Facing public outrage, local authorities said at a press briefing today that the government was aware of the plight of many residents and had taken a series of measures to ensure their access to food, including incentivizing major vendors to keep up with the demand and encouraging establishing volunteer teams to deliver necessities. 

The efforts can be seen in a barrage of posts made by social media accounts associated with the local government and state media. On Tuesday, the official Weibo account of the Xi’an government published an article (in Chinese) titled “Actions are happening in Xi’an tonight to ensure supplies,” while the People’s Daily reposted (in Chinese) photos taken in several Xi’an districts that showed community workers and volunteers shopping at grocery stores and making deliveries. 

But judging from some posts online, there were still no fresh groceries in sight for many people in Xi’an. “Where is the food? I don’t know. All I know is that some people received deliveries and many people didn’t,” a person wrote on Weibo, while another one joked, “It seems like all the promised groceries only exist in photos released by the government.” 

In the wake of the crisis in Xi’an, many observers have drawn parallels to food shortages earlier this year in Tonghua, a small city in China’s northeastern Jilin Province. In January, Tonghua went into a snap lockdown in response to a resurgence of new COVID-19 cases, leaving the city’s over 2 million residents trapped in their apartments without supplies for more than a week. After a social media outcry, the deputy mayor of Tonghua apologized to the locals for the “delayed delivery of living necessities” and promised to take more measures to meet people’s needs.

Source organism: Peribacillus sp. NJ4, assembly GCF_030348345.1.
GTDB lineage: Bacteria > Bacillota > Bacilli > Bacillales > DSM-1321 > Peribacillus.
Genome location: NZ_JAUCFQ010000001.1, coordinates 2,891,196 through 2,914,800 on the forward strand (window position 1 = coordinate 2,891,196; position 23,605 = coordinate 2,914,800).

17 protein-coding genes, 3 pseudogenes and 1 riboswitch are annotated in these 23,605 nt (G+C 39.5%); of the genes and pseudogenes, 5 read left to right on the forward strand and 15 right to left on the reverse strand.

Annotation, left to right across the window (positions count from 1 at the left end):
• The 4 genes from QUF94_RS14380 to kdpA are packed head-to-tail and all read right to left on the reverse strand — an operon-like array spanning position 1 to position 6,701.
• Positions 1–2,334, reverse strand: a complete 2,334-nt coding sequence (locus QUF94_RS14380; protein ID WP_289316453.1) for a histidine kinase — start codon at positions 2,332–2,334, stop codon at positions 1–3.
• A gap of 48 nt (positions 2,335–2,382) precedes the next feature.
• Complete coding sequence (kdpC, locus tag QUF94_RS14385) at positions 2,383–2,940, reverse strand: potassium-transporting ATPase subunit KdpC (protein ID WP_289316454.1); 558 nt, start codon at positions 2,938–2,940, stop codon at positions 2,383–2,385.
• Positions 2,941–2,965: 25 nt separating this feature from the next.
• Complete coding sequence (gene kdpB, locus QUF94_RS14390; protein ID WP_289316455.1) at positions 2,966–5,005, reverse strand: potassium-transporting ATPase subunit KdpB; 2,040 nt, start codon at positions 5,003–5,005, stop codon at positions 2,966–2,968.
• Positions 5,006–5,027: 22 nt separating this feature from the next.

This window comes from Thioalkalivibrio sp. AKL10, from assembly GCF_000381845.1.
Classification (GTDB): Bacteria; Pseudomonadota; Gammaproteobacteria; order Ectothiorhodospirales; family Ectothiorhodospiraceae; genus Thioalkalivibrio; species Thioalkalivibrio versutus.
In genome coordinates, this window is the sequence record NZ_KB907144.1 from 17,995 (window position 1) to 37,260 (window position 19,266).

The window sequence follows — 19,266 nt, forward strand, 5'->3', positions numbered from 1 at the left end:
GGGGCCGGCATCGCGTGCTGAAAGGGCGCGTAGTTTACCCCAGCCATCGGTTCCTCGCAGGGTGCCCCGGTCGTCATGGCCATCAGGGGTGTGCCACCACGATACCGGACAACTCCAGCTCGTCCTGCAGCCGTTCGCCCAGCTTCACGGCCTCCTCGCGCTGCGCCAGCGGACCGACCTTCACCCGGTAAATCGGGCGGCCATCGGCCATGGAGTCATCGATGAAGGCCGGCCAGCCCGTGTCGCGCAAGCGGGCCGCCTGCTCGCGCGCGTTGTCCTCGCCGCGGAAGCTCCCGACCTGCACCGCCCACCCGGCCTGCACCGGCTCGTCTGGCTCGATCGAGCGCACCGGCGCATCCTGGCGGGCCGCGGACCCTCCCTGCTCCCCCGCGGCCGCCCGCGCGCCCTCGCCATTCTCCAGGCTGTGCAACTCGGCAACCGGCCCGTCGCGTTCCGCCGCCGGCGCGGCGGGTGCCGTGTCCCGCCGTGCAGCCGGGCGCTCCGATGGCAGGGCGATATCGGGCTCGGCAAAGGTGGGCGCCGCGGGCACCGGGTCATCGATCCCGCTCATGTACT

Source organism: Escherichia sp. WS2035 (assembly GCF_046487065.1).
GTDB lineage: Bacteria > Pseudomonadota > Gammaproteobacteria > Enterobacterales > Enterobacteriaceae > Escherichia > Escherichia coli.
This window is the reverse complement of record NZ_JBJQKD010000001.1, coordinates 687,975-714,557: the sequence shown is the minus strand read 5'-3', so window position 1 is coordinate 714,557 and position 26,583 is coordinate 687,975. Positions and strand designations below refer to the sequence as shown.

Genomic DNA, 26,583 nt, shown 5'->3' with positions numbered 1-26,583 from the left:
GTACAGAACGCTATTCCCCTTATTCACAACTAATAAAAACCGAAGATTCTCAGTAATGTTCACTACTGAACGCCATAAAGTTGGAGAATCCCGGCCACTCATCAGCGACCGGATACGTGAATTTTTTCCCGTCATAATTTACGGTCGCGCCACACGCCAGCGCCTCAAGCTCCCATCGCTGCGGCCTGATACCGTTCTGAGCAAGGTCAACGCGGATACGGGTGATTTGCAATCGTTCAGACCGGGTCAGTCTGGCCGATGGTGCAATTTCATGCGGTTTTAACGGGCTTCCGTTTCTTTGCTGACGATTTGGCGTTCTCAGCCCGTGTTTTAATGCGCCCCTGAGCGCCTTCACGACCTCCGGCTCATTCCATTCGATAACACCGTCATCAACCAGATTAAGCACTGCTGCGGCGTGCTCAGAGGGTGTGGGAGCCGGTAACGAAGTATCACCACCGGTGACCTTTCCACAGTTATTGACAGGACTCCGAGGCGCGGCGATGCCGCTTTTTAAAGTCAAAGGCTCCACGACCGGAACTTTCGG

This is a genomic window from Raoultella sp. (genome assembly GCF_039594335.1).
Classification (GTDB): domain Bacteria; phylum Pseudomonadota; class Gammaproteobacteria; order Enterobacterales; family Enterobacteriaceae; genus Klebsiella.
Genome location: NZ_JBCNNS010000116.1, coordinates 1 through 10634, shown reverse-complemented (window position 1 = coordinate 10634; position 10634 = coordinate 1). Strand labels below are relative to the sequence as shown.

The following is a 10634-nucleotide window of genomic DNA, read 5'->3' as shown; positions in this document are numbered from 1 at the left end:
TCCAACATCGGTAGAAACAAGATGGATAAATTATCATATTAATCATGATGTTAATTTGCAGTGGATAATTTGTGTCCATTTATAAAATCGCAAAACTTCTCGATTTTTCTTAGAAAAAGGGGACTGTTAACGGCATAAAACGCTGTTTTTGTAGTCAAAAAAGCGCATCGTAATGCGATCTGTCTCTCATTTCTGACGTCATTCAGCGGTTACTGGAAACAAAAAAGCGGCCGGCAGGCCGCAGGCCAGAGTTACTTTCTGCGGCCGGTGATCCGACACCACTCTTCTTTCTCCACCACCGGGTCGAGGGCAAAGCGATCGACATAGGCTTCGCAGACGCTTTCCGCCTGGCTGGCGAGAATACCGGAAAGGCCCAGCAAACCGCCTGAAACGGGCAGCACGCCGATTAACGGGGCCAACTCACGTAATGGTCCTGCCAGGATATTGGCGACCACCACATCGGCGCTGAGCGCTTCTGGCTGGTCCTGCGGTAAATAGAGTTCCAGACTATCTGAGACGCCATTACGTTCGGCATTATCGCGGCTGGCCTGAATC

The lockdown of Xi’an is the latest escalation in China’s efforts to extinguish local transmission of the coronavirus as it becomes the only country in the world still chasing full eradication of the virus at all costs. The stakes are particularly high in Xi’an’s case as the city is only a two-hour flight southwest of Beijing, where the Winter Olympics will be held in February. So far this month, Xi’an has reported 810 local symptomatic cases, making it one of the worst community outbreaks in China since the virus first emerged in Wuhan in 2019.